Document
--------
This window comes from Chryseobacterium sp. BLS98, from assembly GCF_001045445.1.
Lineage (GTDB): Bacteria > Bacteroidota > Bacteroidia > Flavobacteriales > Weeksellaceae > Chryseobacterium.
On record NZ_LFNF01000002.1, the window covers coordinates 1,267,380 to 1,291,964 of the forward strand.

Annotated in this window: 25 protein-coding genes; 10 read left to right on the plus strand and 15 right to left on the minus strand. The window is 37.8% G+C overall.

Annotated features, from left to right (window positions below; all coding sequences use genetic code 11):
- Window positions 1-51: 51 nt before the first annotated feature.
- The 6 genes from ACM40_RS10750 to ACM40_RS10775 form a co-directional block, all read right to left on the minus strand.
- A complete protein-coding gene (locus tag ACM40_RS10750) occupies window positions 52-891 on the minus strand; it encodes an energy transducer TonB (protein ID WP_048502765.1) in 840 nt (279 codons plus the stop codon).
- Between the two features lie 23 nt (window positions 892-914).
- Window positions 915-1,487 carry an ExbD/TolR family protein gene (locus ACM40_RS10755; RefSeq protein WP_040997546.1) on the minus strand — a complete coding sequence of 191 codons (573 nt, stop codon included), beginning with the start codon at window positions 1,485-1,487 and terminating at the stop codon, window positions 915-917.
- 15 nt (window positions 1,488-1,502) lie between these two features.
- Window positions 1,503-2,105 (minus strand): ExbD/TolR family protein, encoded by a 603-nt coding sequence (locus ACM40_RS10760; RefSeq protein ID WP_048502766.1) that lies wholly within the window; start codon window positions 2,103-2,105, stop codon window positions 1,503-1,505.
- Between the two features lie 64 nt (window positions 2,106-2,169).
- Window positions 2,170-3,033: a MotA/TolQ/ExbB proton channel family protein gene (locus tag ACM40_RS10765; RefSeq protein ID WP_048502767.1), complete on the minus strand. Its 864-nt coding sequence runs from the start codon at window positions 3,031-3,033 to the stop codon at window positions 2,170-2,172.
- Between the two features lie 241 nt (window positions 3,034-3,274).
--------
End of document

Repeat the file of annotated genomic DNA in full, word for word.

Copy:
This window comes from Chryseobacterium sp. BLS98, from assembly GCF_001045445.1.
Lineage (GTDB): Bacteria > Bacteroidota > Bacteroidia > Flavobacteriales > Weeksellaceae > Chryseobacterium.
On record NZ_LFNF01000002.1, the window covers coordinates 1,267,380 to 1,291,964 of the forward strand.

Annotated in this window: 25 protein-coding genes; 10 read left to right on the plus strand and 15 right to left on the minus strand. The window is 37.8% G+C overall.

Annotated features, from left to right (window positions below; all coding sequences use genetic code 11):
- Window positions 1-51: 51 nt before the first annotated feature.
- The 6 genes from ACM40_RS10750 to ACM40_RS10775 form a co-directional block, all read right to left on the minus strand.
- A complete protein-coding gene (locus tag ACM40_RS10750) occupies window positions 52-891 on the minus strand; it encodes an energy transducer TonB (protein ID WP_048502765.1) in 840 nt (279 codons plus the stop codon).
- Between the two features lie 23 nt (window positions 892-914).
- Window positions 915-1,487 carry an ExbD/TolR family protein gene (locus ACM40_RS10755; RefSeq protein WP_040997546.1) on the minus strand — a complete coding sequence of 191 codons (573 nt, stop codon included), beginning with the start codon at window positions 1,485-1,487 and terminating at the stop codon, window positions 915-917.
- 15 nt (window positions 1,488-1,502) lie between these two features.
- Window positions 1,503-2,105 (minus strand): ExbD/TolR family protein, encoded by a 603-nt coding sequence (locus ACM40_RS10760; RefSeq protein ID WP_048502766.1) that lies wholly within the window; start codon window positions 2,103-2,105, stop codon window positions 1,503-1,505.
- Between the two features lie 64 nt (window positions 2,106-2,169).
- Window positions 2,170-3,033: a MotA/TolQ/ExbB proton channel family protein gene (locus tag ACM40_RS10765; RefSeq protein ID WP_048502767.1), complete on the minus strand. Its 864-nt coding sequence runs from the start codon at window positions 3,031-3,033 to the stop codon at window positions 2,170-2,172.
- Between the two features lie 241 nt (window positions 3,034-3,274).